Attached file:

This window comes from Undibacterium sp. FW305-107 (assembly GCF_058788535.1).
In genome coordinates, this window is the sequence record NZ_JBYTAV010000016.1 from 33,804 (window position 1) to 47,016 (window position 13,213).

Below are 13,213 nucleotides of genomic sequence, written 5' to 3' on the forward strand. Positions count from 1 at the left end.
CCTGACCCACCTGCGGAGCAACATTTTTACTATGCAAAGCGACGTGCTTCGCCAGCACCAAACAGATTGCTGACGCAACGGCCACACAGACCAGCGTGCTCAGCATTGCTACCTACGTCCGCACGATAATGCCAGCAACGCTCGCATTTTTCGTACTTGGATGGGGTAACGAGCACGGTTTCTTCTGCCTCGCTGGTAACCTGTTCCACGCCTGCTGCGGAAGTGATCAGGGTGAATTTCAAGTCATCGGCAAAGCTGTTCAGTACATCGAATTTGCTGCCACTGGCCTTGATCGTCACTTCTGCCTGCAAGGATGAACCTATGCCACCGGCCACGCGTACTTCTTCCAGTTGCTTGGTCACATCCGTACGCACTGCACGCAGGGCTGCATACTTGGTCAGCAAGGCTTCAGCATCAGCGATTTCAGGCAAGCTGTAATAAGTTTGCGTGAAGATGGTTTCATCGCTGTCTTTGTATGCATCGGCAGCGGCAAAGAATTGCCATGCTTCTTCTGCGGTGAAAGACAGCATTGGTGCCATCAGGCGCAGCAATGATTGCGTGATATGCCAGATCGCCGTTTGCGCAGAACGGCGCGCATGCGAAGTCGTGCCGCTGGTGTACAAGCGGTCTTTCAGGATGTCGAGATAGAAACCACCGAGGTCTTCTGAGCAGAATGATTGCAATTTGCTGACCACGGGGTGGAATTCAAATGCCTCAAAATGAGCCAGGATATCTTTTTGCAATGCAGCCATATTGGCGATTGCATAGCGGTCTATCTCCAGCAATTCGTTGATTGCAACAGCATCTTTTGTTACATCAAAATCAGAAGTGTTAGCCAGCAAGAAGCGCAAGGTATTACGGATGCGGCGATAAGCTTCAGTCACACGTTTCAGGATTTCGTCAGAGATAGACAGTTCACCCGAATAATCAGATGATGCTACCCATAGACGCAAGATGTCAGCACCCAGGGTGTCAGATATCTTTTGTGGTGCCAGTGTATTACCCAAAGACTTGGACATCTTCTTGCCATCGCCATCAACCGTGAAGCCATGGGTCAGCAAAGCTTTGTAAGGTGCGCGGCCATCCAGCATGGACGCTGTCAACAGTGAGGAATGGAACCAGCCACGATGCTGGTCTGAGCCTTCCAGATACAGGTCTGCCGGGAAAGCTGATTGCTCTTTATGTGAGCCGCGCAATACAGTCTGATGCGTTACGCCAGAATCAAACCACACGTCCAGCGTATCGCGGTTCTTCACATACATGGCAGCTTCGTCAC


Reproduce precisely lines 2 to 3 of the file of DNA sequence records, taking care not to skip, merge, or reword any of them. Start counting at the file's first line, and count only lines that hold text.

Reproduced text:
In genome coordinates, this window is the sequence record NZ_JBYTAV010000016.1 from 33,804 (window position 1) to 47,016 (window position 13,213).

Below are 13,213 nucleotides of genomic sequence, written 5' to 3' on the forward strand. Positions count from 1 at the left end.